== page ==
Meditators' Blog 8/4/2012

The Transformation of Suffering by Christopher Mendonca

It would seem that suffering is part of the natural order of the universe. At all levels in nature we see the struggle for survival, growth and decay, the emergence of new life and a return to the earth of what is biodegradable. Lacking the machinations of a mind, the order of creation just below humans does not cry out in anguish at its loss and destruction.

 Its passing away or transformation when it often occurs, takes place often unnoticed but always without complaint. Death and destruction is never “avenged”.

The emergence of human intelligence brought with it a sense of control of nature and the ability to control to some extent one’s own course of life. But with it also came the ability to look upon the whole of one’s life as a personal asset to be preserved, to see deprivation as a personal loss, to avenge a perceived wrong. With the human mind came the concept of “victim” hitherto unknown in creation.  Suffering came to be seen as punishment, sickness was often considered to be a consequence of sin. But more importantly not only did humans experience “victimhood”, they also learned to victimise others. Stephen Karpman, a psychotherapist in the Transactional Analysis tradition, famously described this as a drama triangle as consisting of a persecutor, victim and rescuer. It has invaded all forms of human relationships.

It is in this context that the Suffering, Death and Resurrection of Jesus assume importance. Christians all over the world celebrate this Sacred Triduum as the central event of their spiritual calendar. The celebration culminates with Easter as its high point. Tragically, it is often the case that we stop at the Suffering Christ, sympathise with his pain and anguish and think that we are called to imitate him in the silent endurance of injustice, exploitation, ethnic violence, child abuse, degradation of women and a host of other issues that are the malaise of our society.  What is missed is the fact that Jesus in this whole episode has not done away with suffering, but transformed it.

The newness of the Christian Message consists in this, that suffering is not synonymous with victimhood. Victimhood is a product of the ego. Freed from the influence of one’s ego it is therefore perfectly possible to suffer and yet not be a victim. This is the death to self Jesus invites us to. It is the memorial, we are called to make present in our day.  We are called to return to the original meaning of the word “suffer”.  Coming from the Latin  ‘patior’, it is a verb that strangely connotes an active meaning but with a  grammatically passive voice.  The virtue of ‘Patience’ consists in “allowing things to touch you” without victimising you. When our ego is no longer the victim, we opt out of the Drama Triangle and thus break the cycle of reprisals, vendetta and vengeance that so often colour our fight against injustice.  It has been aptly said that suffering not transformed, is suffering transmitted.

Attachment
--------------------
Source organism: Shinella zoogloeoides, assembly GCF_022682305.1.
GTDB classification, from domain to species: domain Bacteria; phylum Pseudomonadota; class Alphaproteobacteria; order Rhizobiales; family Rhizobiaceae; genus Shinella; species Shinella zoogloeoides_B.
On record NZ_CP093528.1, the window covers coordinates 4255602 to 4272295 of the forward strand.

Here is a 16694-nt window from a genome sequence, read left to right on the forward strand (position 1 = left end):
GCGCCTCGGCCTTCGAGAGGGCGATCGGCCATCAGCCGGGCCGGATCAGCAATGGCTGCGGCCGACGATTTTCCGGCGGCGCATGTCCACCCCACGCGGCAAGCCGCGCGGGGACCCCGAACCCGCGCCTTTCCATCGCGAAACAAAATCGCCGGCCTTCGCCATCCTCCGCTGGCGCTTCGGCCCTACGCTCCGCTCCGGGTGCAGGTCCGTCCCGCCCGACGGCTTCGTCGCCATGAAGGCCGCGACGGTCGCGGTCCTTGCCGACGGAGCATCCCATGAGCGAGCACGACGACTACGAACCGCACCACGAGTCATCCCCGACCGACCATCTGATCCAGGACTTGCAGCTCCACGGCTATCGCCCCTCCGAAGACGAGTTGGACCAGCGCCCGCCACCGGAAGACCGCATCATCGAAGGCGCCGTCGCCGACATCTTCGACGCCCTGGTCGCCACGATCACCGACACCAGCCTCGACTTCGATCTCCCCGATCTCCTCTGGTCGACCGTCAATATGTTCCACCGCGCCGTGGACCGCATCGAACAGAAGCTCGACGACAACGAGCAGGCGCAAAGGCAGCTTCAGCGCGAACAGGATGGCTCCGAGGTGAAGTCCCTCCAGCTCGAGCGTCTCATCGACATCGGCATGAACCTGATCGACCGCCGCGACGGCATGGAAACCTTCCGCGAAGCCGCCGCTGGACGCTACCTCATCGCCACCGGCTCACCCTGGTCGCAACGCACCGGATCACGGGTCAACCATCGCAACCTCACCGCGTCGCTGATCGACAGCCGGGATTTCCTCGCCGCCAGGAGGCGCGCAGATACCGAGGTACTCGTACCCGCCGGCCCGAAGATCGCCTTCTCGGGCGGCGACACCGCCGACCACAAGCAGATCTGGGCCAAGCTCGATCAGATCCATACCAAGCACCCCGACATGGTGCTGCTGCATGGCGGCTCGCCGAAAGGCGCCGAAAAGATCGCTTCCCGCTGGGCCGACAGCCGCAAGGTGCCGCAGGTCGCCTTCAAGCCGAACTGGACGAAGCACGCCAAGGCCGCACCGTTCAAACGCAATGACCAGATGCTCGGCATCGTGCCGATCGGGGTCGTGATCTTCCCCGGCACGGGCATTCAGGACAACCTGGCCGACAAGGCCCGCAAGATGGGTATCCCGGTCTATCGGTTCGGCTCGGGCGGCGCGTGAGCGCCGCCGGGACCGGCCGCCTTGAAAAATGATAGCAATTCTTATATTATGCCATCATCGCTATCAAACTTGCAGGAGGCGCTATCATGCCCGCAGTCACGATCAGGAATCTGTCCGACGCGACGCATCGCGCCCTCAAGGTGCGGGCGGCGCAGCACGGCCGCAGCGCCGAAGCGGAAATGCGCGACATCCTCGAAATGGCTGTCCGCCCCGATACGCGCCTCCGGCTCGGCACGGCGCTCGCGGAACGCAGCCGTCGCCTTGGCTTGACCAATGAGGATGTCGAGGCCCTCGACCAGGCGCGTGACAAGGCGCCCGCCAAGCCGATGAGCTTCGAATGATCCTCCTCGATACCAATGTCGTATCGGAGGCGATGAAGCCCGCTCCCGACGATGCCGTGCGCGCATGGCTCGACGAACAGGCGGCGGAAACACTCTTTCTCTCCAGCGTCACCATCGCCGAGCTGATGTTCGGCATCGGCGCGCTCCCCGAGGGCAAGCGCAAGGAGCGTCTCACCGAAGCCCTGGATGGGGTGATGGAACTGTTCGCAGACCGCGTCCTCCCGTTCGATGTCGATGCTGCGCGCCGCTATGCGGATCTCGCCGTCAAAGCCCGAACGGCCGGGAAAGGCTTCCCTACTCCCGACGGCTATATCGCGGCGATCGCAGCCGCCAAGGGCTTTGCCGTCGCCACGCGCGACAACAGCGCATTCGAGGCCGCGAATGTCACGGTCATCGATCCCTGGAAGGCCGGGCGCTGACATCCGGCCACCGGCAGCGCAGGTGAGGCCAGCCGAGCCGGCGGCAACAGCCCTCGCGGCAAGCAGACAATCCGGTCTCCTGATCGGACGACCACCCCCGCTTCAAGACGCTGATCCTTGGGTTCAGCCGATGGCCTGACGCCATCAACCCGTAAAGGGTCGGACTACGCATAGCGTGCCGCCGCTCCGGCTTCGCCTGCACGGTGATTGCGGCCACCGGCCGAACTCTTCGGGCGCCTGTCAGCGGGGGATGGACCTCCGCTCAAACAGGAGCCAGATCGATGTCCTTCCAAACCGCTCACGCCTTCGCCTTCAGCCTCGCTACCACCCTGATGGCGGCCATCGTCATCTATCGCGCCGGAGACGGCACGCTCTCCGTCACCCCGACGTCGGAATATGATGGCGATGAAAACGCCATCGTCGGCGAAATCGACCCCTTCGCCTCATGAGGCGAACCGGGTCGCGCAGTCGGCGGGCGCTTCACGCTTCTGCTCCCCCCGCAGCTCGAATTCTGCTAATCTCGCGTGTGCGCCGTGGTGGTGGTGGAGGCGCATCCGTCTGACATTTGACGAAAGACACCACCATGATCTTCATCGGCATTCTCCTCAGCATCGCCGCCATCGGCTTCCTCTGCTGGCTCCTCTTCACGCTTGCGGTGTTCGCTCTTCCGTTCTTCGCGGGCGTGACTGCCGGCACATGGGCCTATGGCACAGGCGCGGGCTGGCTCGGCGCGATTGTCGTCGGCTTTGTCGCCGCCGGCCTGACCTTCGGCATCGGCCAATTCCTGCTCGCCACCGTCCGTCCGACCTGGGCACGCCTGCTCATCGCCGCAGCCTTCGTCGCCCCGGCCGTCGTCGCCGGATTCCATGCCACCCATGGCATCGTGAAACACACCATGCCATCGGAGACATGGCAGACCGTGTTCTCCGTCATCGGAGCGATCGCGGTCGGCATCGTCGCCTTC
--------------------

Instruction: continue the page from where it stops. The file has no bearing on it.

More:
Jesus’ first of his seven last words as he hung on the cross is “Father, forgive them..”  Forgiveness is not the denial of hurt, wrongdoing, injustice and exploitation. Rather by accepting our own inner pain we choose not to let it influence our response to the present situation.  By not being victims ourselves, we also pre-empt the possibility of making others victims in return. The imbalance is restored by equals among equals. We now have the freedom to accept and accommodate others within the context of our inevitable human limitations. The energy locked in our victimhood is released for our own good and that of others. In spite of the inevitable “suffering” the world is still a better place as a result.

The Resurrection of Jesus is not so much a physical phenomenon, but a Spiritual Reality that we are all called to experience. In that sense it is not constrained by the limits of space and time.  May we behold beyond our own sufferings and those of others, not the crucified Christ, but the Cross the symbol of our often conflicting desires.  May we experience beyond the contradictions and suffering of this passing world the Reality of our own Transformation in Him that endures forever. 


Christopher Mendonca is a India-based oblate of WCCM.

Comments

Dear Christopher,

Thanks for sharing such insightful article on suffering...Sometimes suffering happens for a reason and i think sometimes just because we live in a material ,complex world...We learn a lot from suffering.God bless.

Elizabeth(QLD)